• the rules of the game are such that it is a cooperative game, in which all players win, rather than a competitive one.

Ideas welcome.

Democratic city-making?

Winston Churchill famously said:

No one pretends that democracy is perfect or all-wise. Indeed, it has been said that democracy is the worst form of government except all those other forms that have been tried from time to time.

During the Cold War, questioning democracy seemed unthinkable. In 1989, just before the collapse of the Soviet Union, a leading economist, Francis Fukuyama, even wrote an essay called The End of History. In it he proposed that the modern Western state—democratic, market-based, liberal—was the end-point of human social development.

Perhaps the feudal kings thought so too in their time.

Today, the flaws in modern representative democracy as a form of government seem to be increasingly evident. And so a discussion is emerging about what might come next? Something that is perhaps more democratic than current forms.

One of the criticisms of representative democracy is that it takes political power away from the citizens, and gives it to a few elected “representatives.” But the few can never really claim to represent the many. What often happens instead is they use their position to advance their own ideas and ideologies, or they become captives of an entrenched bureaucracy, or of big money elites, or just of the machinations of the political process.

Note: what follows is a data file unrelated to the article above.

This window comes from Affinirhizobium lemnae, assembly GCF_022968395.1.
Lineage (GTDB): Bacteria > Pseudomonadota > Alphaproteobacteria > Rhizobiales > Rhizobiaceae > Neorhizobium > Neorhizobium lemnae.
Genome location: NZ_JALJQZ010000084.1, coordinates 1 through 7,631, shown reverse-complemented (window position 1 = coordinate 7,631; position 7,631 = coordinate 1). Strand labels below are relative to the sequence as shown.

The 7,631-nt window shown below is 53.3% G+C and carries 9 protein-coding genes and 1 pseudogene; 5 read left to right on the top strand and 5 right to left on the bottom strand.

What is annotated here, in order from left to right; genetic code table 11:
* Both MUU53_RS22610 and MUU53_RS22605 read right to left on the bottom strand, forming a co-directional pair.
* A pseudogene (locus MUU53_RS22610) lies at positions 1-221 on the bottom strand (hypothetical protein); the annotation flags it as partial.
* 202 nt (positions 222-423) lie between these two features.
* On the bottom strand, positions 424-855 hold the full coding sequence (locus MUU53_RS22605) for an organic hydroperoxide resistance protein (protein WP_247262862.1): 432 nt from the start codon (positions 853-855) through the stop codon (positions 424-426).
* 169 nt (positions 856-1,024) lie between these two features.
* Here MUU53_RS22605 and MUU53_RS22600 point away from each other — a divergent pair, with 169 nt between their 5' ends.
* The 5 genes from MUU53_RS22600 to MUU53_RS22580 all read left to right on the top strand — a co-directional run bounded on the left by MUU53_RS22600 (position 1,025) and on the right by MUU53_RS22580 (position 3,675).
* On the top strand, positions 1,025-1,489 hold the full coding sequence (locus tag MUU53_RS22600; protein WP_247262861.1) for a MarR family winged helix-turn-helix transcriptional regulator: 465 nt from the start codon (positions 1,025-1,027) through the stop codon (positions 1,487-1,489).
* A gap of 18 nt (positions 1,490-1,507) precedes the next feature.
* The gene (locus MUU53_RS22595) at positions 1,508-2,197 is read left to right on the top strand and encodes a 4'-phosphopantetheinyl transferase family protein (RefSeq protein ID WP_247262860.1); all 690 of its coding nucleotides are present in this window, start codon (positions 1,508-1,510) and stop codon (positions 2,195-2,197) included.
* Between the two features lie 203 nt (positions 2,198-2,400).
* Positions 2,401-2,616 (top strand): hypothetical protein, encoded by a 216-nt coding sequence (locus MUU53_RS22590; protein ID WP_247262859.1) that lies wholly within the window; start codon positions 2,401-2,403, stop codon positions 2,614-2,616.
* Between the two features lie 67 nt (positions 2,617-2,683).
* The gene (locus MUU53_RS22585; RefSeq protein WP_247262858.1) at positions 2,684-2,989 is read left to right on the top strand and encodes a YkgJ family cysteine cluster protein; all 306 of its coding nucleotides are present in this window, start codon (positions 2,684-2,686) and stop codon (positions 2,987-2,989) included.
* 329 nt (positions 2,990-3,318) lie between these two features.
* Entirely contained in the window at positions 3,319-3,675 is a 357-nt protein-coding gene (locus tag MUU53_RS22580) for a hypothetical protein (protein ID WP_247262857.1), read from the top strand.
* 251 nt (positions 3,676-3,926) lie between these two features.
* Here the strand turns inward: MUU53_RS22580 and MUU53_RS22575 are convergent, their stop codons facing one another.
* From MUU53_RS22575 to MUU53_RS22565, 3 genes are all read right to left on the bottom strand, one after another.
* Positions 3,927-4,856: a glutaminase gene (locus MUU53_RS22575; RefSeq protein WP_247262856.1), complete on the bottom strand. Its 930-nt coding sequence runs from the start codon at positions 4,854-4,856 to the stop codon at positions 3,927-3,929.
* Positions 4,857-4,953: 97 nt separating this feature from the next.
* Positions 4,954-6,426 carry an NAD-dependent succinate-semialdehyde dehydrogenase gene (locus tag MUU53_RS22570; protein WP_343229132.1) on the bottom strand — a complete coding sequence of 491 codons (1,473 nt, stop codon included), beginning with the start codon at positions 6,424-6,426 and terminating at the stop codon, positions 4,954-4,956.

We see this in cities too. In The Just City, Harvard academic Susan Fainstein analyses a number of city-funded megaprojects, and shows how they hurt the poor and small business, and favour large corporations.

But in cities today we see a variety of new processes which are bypassing these problems of representative democracy.

In slums, local communities that are ignored or even militated against by the city government organise themselves to provide basic services and organisation.

Tactical Urbanism refers to “small-scale, short-term interventions meant to inspire long-term change in cities.” It is “focused in a participatory approach of local people which aims to take back the street for its inhabitants.” Tactical Urbanism and other kindred movements allow for citizens to immediately shape their built environment, or at least experiment with it, so that decisions can be made on the ground, on the basis of lived experience and real behaviour, rather than by abstract discussions in distant offices.

In the developing world, where it’s understand how much elite capture and over-centralisation have harmed national development, there are strong processes afoot to decentralise power to the local. In Laos, the communist government instituted a new policy that the national government set policy, the province sets strategy, the district does planning, and the villages implement. In the education sector, this has led to radical changes in school construction. Indonesia, too, has seen rapid decentralisation in the post-Suharto era.

New York City has facilitated the establishment of Business Improvement Districts in which local landowners can establish a self-governing planning precinct, with extra taxes, which they themselves would decide on spending. Though criticised for leaning to far towards owners and away from tenants, the result is more local than the large-scaly NYC planning system.

What do these new movements and trends say about a democratic form of city making, in which citizens can see the impact of their ideas and their choices?